Which is why the investigators intend to prove if the antioxidant therapy is able to change retinopathy outcomes in oxidative stress, mitochondrial dysfunction and/or grade of retinopathy.
Arms and Interventions
|Experimental: Combined Antioxidant Therapy group
This arm will be administered with the combined antioxidant therapy, and will consist of 30 patients with moderate non-proliferative diabetic retinopathy (NPDR), 30 subjects with severe NPDR and 30 patients with Proliferative diabetic retinopathy.
Drug: Combined antioxidant therapy
It consists in a tablet with lutein (10 mg), astaxanthin (4 mg), Zeaxanthin (1mg), vitamin C (L-ascorbic acid 180mg), vitamin E (DL-alpha tocopherol 30mg), zinc (zinc oxide 20mg), copper (copper sulfate 1mg), taken once a day for 12 months
|Placebo Comparator: Placebo group
This arm will be administered with placebo, and will consist of 30 patients with moderate non-proliferative diabetic retinopathy (NPDR), 30 subjects with severe NPDR and 30 patients with Proliferative diabetic retinopathy.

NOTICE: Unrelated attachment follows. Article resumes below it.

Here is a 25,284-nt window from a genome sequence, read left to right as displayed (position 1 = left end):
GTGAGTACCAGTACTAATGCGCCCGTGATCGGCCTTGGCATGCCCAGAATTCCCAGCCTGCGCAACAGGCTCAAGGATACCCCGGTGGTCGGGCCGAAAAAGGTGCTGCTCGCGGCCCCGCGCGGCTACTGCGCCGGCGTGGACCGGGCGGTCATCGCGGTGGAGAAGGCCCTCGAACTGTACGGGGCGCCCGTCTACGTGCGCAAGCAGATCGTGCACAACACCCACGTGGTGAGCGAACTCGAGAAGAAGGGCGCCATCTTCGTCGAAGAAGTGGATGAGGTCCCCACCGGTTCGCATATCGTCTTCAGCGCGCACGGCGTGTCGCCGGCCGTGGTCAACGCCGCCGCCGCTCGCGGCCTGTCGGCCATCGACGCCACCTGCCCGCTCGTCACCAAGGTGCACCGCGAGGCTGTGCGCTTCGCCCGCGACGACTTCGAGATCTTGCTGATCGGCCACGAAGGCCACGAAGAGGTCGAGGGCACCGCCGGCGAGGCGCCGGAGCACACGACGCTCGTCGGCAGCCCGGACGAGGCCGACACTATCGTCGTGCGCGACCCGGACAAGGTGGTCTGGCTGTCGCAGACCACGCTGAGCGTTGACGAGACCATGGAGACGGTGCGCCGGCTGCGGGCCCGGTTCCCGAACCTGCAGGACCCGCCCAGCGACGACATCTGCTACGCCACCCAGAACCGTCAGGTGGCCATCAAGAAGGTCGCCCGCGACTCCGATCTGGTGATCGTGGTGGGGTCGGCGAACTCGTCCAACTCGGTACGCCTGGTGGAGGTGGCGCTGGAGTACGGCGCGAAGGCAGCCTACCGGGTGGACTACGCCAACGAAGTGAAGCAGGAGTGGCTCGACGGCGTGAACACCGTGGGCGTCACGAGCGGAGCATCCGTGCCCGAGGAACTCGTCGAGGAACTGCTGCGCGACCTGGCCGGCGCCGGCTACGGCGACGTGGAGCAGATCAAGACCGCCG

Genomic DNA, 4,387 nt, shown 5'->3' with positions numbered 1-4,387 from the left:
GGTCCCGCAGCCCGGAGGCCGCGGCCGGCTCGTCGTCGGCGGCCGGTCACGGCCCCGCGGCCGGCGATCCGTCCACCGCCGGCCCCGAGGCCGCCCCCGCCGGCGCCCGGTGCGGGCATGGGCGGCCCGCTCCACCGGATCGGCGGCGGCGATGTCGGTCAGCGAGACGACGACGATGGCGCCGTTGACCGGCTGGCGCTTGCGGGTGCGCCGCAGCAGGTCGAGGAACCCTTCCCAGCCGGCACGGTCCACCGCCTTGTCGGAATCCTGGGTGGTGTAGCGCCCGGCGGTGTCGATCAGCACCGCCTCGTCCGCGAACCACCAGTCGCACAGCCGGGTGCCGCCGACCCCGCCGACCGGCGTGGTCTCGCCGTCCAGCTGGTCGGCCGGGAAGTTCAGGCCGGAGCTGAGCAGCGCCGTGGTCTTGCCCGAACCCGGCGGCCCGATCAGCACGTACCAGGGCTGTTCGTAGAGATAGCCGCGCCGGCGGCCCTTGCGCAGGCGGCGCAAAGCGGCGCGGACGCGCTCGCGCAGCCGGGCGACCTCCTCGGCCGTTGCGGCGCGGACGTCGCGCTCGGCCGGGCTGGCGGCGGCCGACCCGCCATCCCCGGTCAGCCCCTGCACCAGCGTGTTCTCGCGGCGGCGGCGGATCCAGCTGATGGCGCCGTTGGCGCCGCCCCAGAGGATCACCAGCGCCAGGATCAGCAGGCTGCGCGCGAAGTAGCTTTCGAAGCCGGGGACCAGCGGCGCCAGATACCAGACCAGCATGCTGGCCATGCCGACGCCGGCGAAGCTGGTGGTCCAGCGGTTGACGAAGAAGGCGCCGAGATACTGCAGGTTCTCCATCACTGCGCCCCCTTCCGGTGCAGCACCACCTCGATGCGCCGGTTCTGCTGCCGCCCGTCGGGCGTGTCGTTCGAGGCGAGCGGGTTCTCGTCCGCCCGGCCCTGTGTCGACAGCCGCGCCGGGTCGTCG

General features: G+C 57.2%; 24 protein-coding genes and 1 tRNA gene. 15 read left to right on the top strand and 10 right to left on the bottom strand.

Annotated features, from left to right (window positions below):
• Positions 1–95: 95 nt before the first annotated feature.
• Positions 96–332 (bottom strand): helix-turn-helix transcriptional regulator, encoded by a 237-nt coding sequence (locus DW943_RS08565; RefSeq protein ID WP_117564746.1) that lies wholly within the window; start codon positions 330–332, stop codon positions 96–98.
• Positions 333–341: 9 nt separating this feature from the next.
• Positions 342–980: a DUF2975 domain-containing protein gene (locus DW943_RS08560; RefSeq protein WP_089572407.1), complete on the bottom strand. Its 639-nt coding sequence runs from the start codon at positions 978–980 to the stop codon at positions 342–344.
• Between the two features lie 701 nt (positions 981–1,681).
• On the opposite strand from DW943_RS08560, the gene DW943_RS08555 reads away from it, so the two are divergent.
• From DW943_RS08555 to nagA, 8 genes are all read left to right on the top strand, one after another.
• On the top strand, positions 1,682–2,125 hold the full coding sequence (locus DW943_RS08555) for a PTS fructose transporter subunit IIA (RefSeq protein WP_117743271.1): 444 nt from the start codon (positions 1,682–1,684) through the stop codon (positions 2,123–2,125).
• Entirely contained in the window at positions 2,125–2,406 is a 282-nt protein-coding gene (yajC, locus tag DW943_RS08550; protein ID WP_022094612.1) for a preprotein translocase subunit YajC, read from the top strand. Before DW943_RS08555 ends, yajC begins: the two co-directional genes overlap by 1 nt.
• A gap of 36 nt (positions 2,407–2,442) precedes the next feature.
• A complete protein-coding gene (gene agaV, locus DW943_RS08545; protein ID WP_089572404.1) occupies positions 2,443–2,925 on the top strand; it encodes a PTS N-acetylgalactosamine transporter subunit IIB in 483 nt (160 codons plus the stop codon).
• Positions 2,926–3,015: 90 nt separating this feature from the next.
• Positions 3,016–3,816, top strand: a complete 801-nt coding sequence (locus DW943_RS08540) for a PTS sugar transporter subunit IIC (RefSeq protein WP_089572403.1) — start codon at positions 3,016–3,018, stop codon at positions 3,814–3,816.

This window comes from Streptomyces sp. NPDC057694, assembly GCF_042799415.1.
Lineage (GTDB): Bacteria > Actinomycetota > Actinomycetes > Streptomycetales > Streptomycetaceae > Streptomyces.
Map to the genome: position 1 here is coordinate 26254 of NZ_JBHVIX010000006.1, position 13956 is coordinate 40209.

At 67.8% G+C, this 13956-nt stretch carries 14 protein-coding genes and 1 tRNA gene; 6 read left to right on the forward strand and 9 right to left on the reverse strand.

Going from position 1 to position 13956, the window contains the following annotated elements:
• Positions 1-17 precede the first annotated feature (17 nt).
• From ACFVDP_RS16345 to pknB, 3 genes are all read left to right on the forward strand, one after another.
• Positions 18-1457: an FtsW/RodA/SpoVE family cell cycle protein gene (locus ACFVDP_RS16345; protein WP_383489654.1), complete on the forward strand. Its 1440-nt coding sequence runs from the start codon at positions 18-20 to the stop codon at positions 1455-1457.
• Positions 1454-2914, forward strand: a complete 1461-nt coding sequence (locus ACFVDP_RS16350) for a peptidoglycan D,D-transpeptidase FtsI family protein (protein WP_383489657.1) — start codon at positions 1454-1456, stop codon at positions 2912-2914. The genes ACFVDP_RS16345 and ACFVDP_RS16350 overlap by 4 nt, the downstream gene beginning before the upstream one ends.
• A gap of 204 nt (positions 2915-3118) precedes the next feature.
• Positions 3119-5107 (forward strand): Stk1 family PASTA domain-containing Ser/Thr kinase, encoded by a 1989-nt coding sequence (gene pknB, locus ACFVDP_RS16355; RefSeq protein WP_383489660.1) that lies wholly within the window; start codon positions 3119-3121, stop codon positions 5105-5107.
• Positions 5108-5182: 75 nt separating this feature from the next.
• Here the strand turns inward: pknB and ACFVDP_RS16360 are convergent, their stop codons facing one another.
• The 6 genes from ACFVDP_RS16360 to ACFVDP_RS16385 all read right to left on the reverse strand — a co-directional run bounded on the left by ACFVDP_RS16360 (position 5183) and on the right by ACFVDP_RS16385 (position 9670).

It consists in a capsule with 100mg of magnesium oxide.
Primary Outcome Measures
- Changes in concentration of serum malondialdehyde after intervention. [3 measures will be made, 1 at baseline, another one after 6 months and a last one after completion of 12 months of intervention.]
The investigators will consider changes presented in plasma concentrations of malondialdehyde from baseline to the end of the intervention. The investigators expect to find a decrease in malondialdehyde concentrations in the supplemented group.
- Changes in ATPase activity after intervention from baseline [3 measures will be made, 1 at baseline, another one after 6 months and a last one after 12 months of intervention]
The investigators will consider changes showed in ATPase activity after the intervention compared to baseline. The investigators expect to find a decrease in ATPase activity in the supplemented group.
- Changes in concentration of total antioxidant capacity (TAC) after intervention from baseline. [3 measures will be made, 1 at baseline, another one after 6 months and a last one after 12 months of intervention]
The investigators will consider changes presented in plasma concentrations of total antioxidant capacity (TAC) from baseline to the end of the intervention. The investigators expect to find TAC augmentation in the supplemented group.
Secondary Outcome Measures
- Diabetic retinopathy severity progress at the end of intervention from baseline [2 measures will be made, 1 at baseline and a second one after 12 months of intervention.]